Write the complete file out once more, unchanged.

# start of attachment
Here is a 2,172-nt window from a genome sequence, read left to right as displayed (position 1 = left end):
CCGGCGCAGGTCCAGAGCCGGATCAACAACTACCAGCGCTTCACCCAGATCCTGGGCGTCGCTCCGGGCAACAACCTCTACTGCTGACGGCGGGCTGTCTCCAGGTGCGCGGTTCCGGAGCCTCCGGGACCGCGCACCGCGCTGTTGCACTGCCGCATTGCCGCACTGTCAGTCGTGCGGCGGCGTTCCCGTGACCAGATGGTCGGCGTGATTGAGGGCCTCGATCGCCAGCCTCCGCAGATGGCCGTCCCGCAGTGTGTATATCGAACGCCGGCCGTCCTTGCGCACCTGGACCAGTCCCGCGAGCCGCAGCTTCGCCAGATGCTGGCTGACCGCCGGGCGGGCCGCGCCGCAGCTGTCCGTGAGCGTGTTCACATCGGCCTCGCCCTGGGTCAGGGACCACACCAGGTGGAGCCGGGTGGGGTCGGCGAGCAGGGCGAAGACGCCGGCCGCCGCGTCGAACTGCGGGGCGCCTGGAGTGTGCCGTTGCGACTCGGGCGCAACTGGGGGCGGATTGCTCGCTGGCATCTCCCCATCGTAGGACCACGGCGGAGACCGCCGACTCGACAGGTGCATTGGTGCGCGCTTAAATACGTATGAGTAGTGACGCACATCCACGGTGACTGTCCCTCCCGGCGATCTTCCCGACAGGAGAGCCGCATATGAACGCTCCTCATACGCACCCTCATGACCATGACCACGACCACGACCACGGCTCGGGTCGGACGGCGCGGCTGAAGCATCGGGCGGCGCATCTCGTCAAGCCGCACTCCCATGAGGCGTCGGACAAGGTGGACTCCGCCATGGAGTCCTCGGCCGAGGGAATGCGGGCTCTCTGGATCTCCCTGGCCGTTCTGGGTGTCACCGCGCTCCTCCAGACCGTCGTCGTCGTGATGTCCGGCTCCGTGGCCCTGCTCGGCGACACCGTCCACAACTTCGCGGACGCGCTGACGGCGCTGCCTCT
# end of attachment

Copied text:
Here is a 2,172-nt window from a genome sequence, read left to right as displayed (position 1 = left end):
CCGGCGCAGGTCCAGAGCCGGATCAACAACTACCAGCGCTTCACCCAGATCCTGGGCGTCGCTCCGGGCAACAACCTCTACTGCTGACGGCGGGCTGTCTCCAGGTGCGCGGTTCCGGAGCCTCCGGGACCGCGCACCGCGCTGTTGCACTGCCGCATTGCCGCACTGTCAGTCGTGCGGCGGCGTTCCCGTGACCAGATGGTCGGCGTGATTGAGGGCCTCGATCGCCAGCCTCCGCAGATGGCCGTCCCGCAGTGTGTATATCGAACGCCGGCCGTCCTTGCGCACCTGGACCAGTCCCGCGAGCCGCAGCTTCGCCAGATGCTGGCTGACCGCCGGGCGGGCCGCGCCGCAGCTGTCCGTGAGCGTGTTCACATCGGCCTCGCCCTGGGTCAGGGACCACACCAGGTGGAGCCGGGTGGGGTCGGCGAGCAGGGCGAAGACGCCGGCCGCCGCGTCGAACTGCGGGGCGCCTGGAGTGTGCCGTTGCGACTCGGGCGCAACTGGGGGCGGATTGCTCGCTGGCATCTCCCCATCGTAGGACCACGGCGGAGACCGCCGACTCGACAGGTGCATTGGTGCGCGCTTAAATACGTATGAGTAGTGACGCACATCCACGGTGACTGTCCCTCCCGGCGATCTTCCCGACAGGAGAGCCGCATATGAACGCTCCTCATACGCACCCTCATGACCATGACCACGACCACGACCACGGCTCGGGTCGGACGGCGCGGCTGAAGCATCGGGCGGCGCATCTCGTCAAGCCGCACTCCCATGAGGCGTCGGACAAGGTGGACTCCGCCATGGAGTCCTCGGCCGAGGGAATGCGGGCTCTCTGGATCTCCCTGGCCGTTCTGGGTGTCACCGCGCTCCTCCAGACCGTCGTCGTCGTGATGTCCGGCTCCGTGGCCCTGCTCGGCGACACCGTCCACAACTTCGCGGACGCGCTGACGGCGCTGCCTCT